Kelly is elected vice-chairman of Aontacht Éireann. Aontacht Éireann meets with little success at the polls and by 1980 he has joined Fianna Fáil, becoming a member of its national executive. Following the first applications of the 1987 Extradition (European Convention on the Suppression of Terrorism) Act, he resigns from the party in 1989 in opposition to the extradition of Provisional IRA prisoners to the United Kingdom. He also serves twice as President of the 1916-1921 Club. He launches a successful defamation case against Garret FitzGerald over an article in The Irish Times.

James Kelly dies on July 16, 2003 and is buried in Glasnevin Cemetery in Dublin. The epitaph on his grave is “Put not your trust in princes,” a quote from Psalm 146.


Leave a comment

Death of John Redmond, Politician & Barrister

john-edward-redmondJohn Edward Redmond, Irish nationalist politician, barrister, and Member of Parliament (MP) in the House of Commons of the United Kingdom, dies on March 6, 1918 in London, England. He is best known as leader of the moderate Irish Parliamentary Party (IPP) from 1900 until his death. He is also leader of the paramilitary organisation the National Volunteers.

Redmond is born to an old prominent Catholic family in Kilrane, County Wexford on September 1, 1856. Several relatives are politicians. He takes over control of the minority IPP faction loyal to Charles Stewart Parnell after Parnell dies in 1891. He is a conciliatory politician who achieves the two main objectives of his political life: party unity and, in September 1914, the passing of the Irish Home Rule Act.

The Irish Home Rule Act grants limited self-government to Ireland, within the United Kingdom. However, implementation of Home Rule is suspended by the outbreak of the World War I. Redmond calls on the National Volunteers to join Irish regiments of the New British Army and support the British and Allied war effort to restore the “freedom of small nations” on the European continent, thereby to also ensure the implementation of Home Rule after a war that is expected to be of short duration. However, after the Easter Rising of 1916, Irish public opinion shifts in favour of militant republicanism and full Irish independence, resulting in his party losing its dominance in Irish politics.

In sharp contrast to Parnell, Redmond lacks charisma. He works well in small committees, but has little success in arousing large audiences. Parnell had always chosen the nominees to Parliament. Now they are selected by the local party organisations, giving Redmond numerous weak MPs over whom he has little control. He is an excellent representative of the old Ireland, but grows increasingly old-fashioned because he pays little attention to the new forces attracting younger Irishmen, such as Sinn Féin in politics, the Gaelic Athletic Association in sports, and the Gaelic League in cultural affairs.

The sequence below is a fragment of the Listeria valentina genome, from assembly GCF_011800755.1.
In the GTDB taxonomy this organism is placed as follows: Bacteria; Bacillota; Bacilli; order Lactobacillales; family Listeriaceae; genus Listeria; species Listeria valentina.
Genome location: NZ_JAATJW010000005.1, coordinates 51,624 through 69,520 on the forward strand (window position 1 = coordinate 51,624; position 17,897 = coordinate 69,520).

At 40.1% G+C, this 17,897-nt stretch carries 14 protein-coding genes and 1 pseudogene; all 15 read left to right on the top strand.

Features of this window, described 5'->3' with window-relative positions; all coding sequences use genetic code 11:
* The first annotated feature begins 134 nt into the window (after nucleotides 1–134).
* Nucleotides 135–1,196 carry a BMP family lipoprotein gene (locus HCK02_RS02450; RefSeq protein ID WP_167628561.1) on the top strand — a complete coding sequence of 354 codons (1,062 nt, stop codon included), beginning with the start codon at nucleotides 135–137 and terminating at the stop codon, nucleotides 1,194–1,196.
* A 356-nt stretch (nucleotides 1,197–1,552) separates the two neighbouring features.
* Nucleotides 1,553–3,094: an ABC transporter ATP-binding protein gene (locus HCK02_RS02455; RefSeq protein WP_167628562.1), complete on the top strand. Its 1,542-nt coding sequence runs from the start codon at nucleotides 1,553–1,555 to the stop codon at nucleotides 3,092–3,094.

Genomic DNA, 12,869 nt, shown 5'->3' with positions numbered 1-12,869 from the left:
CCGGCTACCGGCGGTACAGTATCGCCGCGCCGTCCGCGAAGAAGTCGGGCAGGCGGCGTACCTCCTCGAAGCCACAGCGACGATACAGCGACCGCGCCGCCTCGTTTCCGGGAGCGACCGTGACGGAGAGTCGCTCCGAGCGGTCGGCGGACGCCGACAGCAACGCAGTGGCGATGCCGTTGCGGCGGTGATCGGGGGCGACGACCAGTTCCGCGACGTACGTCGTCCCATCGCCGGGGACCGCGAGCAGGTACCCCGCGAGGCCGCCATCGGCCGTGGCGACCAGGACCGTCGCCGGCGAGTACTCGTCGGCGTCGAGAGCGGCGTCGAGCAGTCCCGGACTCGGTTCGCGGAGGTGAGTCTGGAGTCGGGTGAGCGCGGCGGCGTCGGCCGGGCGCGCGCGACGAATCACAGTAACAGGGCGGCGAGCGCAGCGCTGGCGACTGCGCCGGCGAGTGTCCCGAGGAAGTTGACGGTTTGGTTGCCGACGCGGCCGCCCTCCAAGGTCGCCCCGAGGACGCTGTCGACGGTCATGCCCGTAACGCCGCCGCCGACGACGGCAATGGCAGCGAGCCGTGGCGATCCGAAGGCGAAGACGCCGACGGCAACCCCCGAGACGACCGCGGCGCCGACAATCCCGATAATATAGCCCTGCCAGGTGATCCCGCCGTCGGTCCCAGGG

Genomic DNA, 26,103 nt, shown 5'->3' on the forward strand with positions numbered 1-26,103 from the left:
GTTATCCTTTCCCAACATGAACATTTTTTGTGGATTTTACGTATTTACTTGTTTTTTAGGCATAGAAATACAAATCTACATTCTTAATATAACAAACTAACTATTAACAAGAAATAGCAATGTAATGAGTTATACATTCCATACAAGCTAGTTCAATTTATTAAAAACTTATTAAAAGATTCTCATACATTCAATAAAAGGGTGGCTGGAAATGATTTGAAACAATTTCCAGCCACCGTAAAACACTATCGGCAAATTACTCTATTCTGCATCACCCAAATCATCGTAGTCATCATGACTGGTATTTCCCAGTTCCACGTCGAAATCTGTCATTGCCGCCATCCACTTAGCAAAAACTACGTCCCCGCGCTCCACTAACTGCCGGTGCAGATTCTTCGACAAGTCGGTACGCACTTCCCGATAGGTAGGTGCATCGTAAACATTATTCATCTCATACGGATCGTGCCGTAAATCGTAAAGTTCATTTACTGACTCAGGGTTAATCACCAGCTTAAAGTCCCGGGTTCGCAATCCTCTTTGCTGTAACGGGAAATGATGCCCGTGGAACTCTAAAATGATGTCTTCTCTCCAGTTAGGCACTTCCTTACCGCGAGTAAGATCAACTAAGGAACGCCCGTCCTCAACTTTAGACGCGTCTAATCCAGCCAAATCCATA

Redmond never tries to understand the unionist forces emerging in Ulster. He is further weakened in 1914 by the formation of the Irish Volunteers by Sinn Féin members. His enthusiastic support for the British war effort alienates many Irish nationalists. His party has been increasingly hollowed out, and a major crisis, notably the Easter Rising, is enough to destroy it.

Redmond is increasingly eclipsed by ill-health after 1916. An operation in March 1918 to remove an intestinal obstruction appears to progress well initially, but he then suffers heart failure. He dies a few hours later at a London nursing home on March 6, 1918.

Condolences and expressions of sympathy are widely expressed. After a funeral service in Westminster Cathedral his remains are interred, as requested in a manner characteristic of the man, in the family vault at the old Knights Templars‘ chapel yard of Saint John’s Cemetery, Wexford, amongst his own people rather than in the traditional burial place for Irish statesmen and heroes in Glasnevin Cemetery. The small, neglected cemetery near the town centre is kept locked to the public. His vault, which has been in a dilapidated state, has been only partially restored by Wexford County Council.